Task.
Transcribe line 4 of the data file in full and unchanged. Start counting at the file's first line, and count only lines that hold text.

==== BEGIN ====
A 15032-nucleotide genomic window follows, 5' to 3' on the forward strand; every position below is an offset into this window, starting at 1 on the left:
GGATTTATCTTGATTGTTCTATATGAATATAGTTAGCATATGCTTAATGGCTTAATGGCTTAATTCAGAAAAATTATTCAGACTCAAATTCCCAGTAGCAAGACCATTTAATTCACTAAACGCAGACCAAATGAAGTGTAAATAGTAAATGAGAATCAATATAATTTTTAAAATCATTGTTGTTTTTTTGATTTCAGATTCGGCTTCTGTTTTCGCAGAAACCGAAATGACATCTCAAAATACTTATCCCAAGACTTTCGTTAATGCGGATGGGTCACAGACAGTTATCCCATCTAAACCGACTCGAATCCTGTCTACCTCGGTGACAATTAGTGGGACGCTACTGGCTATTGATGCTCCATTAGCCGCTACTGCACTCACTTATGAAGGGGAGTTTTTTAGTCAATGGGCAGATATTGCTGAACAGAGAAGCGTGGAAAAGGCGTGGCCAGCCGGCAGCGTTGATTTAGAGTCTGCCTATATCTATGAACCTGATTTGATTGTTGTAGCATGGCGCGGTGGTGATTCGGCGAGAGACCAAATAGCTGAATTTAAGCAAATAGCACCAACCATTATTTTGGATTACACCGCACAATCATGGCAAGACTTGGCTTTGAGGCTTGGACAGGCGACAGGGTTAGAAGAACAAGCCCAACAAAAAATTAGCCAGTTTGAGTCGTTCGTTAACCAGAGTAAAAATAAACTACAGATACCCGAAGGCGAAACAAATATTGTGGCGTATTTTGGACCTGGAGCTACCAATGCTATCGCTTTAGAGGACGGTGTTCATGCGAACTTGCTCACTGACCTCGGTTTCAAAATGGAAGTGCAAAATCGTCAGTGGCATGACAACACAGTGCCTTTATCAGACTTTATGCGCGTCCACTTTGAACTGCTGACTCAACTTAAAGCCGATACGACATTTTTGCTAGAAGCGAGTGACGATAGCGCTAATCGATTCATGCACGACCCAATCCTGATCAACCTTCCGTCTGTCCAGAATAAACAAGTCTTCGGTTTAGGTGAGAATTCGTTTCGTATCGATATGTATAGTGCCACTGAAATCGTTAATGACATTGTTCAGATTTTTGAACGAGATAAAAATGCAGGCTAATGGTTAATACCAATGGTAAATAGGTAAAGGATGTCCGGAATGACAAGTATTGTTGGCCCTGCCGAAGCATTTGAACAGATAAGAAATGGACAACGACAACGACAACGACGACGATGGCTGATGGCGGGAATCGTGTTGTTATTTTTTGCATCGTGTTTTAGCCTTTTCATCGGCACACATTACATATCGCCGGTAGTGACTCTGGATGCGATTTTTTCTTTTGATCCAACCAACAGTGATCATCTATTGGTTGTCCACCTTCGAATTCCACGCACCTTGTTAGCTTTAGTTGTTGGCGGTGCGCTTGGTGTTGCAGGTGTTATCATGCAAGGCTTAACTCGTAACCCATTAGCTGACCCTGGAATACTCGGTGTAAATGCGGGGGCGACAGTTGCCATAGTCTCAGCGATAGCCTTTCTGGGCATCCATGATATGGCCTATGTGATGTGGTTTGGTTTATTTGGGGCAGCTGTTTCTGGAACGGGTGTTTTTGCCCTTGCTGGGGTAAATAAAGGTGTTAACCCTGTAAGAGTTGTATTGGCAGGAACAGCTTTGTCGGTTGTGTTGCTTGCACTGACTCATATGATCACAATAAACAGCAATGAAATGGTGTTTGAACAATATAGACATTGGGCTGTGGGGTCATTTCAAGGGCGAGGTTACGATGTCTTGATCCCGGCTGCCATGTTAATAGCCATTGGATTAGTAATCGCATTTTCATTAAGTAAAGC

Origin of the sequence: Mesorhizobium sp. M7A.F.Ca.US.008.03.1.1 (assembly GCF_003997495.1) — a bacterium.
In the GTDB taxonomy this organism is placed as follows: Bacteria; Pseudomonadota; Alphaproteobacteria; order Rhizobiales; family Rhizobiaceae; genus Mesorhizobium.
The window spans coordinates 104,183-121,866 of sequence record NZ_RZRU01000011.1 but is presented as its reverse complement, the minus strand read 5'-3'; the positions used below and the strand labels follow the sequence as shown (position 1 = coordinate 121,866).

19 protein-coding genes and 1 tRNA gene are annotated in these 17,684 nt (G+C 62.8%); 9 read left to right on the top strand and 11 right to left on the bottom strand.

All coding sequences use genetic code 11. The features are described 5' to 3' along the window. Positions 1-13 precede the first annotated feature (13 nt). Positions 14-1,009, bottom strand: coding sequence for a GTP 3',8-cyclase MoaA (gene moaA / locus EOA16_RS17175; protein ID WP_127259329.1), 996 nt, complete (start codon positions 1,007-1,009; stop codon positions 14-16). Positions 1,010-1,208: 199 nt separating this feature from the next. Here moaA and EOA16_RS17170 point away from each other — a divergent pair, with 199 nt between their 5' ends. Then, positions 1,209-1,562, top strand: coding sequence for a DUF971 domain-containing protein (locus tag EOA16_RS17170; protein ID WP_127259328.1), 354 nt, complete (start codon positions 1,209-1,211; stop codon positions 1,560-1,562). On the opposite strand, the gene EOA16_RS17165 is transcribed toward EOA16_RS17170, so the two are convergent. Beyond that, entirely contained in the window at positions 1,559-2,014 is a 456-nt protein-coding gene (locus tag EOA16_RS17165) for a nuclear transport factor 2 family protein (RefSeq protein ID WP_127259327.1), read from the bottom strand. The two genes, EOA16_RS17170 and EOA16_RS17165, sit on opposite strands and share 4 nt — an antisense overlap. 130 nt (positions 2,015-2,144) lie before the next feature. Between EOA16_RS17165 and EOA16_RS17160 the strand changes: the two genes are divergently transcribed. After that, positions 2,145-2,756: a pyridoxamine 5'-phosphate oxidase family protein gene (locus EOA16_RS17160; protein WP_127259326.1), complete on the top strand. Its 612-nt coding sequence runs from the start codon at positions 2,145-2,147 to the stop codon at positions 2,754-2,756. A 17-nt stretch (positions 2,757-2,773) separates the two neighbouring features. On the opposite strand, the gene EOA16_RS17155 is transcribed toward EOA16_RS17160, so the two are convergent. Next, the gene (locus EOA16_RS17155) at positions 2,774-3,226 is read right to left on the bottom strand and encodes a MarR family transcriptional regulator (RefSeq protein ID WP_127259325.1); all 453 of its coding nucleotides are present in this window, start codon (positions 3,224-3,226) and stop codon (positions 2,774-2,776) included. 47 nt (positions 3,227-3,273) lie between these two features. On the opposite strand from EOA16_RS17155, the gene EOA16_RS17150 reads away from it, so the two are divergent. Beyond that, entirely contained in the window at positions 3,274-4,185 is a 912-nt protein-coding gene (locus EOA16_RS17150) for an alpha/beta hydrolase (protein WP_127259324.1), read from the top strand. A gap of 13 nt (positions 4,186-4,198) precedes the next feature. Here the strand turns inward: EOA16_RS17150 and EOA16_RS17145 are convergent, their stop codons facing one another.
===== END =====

In the GTDB taxonomy this organism is placed as follows: Bacteria; Pseudomonadota; Alphaproteobacteria; order Rhizobiales; family Rhizobiaceae; genus Mesorhizobium.